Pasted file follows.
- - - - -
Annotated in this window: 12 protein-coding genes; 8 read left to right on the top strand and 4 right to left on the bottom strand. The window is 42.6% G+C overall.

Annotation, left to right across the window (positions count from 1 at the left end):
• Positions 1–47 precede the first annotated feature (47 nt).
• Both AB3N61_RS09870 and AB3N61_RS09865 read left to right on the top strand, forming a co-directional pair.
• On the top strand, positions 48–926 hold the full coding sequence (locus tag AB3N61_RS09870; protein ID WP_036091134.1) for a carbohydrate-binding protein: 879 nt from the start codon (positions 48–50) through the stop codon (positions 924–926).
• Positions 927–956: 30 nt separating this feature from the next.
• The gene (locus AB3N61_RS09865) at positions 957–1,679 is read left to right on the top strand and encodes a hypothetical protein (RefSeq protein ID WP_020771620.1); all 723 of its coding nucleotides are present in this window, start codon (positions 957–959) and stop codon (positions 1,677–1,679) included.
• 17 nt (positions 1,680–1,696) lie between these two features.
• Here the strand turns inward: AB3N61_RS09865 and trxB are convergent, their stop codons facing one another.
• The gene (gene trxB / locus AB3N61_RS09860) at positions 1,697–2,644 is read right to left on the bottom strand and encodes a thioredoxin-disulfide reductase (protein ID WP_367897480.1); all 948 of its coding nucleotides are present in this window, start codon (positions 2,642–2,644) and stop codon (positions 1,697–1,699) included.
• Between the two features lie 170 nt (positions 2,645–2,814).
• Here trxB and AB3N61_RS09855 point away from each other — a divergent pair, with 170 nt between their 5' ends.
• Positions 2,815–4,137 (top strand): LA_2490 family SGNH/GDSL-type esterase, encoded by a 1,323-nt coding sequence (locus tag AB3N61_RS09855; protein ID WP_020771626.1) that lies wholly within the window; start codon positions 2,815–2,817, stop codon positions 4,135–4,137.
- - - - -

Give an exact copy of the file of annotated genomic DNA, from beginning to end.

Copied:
Annotated in this window: 12 protein-coding genes; 8 read left to right on the top strand and 4 right to left on the bottom strand. The window is 42.6% G+C overall.

Annotation, left to right across the window (positions count from 1 at the left end):
• Positions 1–47 precede the first annotated feature (47 nt).
• Both AB3N61_RS09870 and AB3N61_RS09865 read left to right on the top strand, forming a co-directional pair.
• On the top strand, positions 48–926 hold the full coding sequence (locus tag AB3N61_RS09870; protein ID WP_036091134.1) for a carbohydrate-binding protein: 879 nt from the start codon (positions 48–50) through the stop codon (positions 924–926).
• Positions 927–956: 30 nt separating this feature from the next.
• The gene (locus AB3N61_RS09865) at positions 957–1,679 is read left to right on the top strand and encodes a hypothetical protein (RefSeq protein ID WP_020771620.1); all 723 of its coding nucleotides are present in this window, start codon (positions 957–959) and stop codon (positions 1,677–1,679) included.
• 17 nt (positions 1,680–1,696) lie between these two features.
• Here the strand turns inward: AB3N61_RS09865 and trxB are convergent, their stop codons facing one another.
• The gene (gene trxB / locus AB3N61_RS09860) at positions 1,697–2,644 is read right to left on the bottom strand and encodes a thioredoxin-disulfide reductase (protein ID WP_367897480.1); all 948 of its coding nucleotides are present in this window, start codon (positions 2,642–2,644) and stop codon (positions 1,697–1,699) included.
• Between the two features lie 170 nt (positions 2,645–2,814).
• Here trxB and AB3N61_RS09855 point away from each other — a divergent pair, with 170 nt between their 5' ends.
• Positions 2,815–4,137 (top strand): LA_2490 family SGNH/GDSL-type esterase, encoded by a 1,323-nt coding sequence (locus tag AB3N61_RS09855; protein ID WP_020771626.1) that lies wholly within the window; start codon positions 2,815–2,817, stop codon positions 4,135–4,137.